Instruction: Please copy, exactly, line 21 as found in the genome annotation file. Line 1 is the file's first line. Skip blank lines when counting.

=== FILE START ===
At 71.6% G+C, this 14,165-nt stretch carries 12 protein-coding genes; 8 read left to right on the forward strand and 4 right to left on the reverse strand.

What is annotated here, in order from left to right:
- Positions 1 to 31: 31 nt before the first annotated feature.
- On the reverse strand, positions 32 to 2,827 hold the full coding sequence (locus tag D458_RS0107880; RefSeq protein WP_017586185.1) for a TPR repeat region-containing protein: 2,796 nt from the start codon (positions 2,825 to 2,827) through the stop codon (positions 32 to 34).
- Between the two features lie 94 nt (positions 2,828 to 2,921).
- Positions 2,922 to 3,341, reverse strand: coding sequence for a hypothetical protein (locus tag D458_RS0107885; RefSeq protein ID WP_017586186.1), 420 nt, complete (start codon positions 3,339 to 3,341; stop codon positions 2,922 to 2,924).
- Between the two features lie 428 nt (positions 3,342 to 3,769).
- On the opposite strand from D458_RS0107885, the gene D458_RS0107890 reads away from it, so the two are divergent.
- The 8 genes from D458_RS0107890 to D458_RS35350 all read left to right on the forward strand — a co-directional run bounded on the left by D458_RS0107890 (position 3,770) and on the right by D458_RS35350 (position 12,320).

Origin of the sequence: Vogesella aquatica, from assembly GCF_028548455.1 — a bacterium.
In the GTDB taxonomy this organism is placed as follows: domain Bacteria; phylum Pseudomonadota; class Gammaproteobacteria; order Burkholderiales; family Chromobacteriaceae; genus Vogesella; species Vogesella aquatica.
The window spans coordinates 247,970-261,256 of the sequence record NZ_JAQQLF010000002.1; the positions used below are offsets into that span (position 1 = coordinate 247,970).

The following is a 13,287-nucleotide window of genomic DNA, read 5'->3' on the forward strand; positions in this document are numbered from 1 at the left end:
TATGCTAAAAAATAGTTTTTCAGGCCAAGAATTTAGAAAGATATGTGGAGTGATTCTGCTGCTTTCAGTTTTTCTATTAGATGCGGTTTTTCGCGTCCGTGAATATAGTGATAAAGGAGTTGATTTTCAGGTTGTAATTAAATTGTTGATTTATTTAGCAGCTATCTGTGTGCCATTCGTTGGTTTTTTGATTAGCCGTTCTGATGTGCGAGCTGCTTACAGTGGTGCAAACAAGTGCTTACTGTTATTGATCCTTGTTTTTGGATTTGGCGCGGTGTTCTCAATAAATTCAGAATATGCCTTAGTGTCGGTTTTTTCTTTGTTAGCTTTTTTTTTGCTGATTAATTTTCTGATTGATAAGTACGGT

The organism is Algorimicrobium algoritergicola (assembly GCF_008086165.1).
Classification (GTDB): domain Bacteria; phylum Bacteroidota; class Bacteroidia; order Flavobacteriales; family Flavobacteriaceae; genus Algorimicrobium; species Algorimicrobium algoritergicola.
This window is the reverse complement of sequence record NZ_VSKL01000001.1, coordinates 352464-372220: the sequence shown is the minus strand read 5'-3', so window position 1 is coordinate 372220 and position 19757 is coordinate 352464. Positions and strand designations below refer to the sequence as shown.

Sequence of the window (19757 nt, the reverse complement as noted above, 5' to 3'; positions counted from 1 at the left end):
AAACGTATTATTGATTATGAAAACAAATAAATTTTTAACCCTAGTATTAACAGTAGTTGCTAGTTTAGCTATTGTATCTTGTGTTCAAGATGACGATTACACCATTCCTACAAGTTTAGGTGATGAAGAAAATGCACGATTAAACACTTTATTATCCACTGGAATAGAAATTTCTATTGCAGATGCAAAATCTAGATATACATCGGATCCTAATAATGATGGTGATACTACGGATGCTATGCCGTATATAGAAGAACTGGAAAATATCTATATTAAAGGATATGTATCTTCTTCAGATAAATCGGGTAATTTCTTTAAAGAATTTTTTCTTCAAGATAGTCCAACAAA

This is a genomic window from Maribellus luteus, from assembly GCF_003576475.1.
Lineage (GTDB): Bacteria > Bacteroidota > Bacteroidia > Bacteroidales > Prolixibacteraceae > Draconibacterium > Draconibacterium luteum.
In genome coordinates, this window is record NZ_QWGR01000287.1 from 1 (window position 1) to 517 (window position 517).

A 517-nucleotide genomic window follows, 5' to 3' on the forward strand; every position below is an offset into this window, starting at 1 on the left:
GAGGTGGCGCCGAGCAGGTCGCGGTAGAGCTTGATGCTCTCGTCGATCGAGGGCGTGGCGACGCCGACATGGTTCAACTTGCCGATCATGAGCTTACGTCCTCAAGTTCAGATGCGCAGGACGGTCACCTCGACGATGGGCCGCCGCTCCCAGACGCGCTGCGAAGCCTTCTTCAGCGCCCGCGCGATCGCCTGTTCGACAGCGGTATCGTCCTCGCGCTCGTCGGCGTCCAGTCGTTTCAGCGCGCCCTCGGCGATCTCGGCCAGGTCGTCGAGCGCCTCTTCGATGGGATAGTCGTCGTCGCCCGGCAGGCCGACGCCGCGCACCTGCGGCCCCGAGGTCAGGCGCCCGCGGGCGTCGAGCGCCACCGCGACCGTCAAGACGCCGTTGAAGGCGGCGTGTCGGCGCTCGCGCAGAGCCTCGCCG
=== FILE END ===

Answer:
Lineage (GTDB): Bacteria > Bacteroidota > Bacteroidia > Bacteroidales > Prolixibacteraceae > Draconibacterium > Draconibacterium luteum.